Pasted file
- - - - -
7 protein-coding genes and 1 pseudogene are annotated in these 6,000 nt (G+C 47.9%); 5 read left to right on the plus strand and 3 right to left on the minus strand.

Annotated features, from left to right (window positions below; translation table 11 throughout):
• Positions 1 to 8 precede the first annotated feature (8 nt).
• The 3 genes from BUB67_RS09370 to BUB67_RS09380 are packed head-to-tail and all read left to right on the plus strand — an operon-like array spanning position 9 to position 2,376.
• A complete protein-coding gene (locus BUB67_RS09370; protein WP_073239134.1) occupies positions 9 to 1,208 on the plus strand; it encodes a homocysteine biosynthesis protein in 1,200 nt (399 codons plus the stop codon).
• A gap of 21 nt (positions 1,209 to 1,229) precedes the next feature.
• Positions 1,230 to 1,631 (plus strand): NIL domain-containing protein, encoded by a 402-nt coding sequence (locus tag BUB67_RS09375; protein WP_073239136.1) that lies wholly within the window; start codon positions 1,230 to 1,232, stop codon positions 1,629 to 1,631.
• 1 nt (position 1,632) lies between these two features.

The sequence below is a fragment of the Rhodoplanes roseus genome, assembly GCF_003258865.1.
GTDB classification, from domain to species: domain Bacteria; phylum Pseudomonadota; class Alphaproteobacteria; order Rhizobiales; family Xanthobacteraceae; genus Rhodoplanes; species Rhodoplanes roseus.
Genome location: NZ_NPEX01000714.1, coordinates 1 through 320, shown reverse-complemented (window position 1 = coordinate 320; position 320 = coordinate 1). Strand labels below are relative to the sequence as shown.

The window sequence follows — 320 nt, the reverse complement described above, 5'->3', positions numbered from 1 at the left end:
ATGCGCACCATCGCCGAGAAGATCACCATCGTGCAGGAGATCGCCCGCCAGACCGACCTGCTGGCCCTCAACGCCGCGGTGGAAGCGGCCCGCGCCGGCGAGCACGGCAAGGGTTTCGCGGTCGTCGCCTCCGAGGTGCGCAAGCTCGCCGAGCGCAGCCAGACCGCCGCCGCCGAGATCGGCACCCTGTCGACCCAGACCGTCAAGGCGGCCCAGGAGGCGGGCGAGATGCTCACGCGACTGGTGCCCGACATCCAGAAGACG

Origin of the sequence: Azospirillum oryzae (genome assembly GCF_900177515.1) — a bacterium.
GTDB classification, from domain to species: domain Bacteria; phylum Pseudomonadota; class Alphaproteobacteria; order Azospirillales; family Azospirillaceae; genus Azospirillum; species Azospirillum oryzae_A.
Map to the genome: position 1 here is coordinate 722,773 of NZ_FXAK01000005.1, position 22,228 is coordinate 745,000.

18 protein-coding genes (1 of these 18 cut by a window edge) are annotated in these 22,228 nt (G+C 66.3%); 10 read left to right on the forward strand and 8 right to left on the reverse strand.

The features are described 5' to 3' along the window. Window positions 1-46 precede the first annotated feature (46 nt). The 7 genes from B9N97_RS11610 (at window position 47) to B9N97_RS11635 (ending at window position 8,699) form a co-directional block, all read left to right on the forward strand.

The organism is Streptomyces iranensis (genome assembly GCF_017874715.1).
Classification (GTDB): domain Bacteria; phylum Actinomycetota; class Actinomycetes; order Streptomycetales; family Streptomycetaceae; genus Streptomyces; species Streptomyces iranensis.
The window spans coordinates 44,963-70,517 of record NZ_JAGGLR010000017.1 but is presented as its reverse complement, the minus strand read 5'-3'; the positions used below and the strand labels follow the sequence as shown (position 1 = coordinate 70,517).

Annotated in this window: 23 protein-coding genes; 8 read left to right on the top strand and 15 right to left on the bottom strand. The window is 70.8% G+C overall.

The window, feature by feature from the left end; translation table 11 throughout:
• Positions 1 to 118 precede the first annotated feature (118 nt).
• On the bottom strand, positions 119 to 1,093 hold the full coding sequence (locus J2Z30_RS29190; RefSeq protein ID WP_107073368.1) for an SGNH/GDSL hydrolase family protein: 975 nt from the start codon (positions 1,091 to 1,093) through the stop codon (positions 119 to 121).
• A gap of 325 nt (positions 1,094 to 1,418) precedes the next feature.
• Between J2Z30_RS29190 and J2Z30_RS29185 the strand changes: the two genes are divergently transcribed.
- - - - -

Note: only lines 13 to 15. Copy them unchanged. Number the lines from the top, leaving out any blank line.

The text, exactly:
ATGCGCACCATCGCCGAGAAGATCACCATCGTGCAGGAGATCGCCCGCCAGACCGACCTGCTGGCCCTCAACGCCGCGGTGGAAGCGGCCCGCGCCGGCGAGCACGGCAAGGGTTTCGCGGTCGTCGCCTCCGAGGTGCGCAAGCTCGCCGAGCGCAGCCAGACCGCCGCCGCCGAGATCGGCACCCTGTCGACCCAGACCGTCAAGGCGGCCCAGGAGGCGGGCGAGATGCTCACGCGACTGGTGCCCGACATCCAGAAGACG

Origin of the sequence: Azospirillum oryzae (genome assembly GCF_900177515.1) — a bacterium.
GTDB classification, from domain to species: domain Bacteria; phylum Pseudomonadota; class Alphaproteobacteria; order Azospirillales; family Azospirillaceae; genus Azospirillum; species Azospirillum oryzae_A.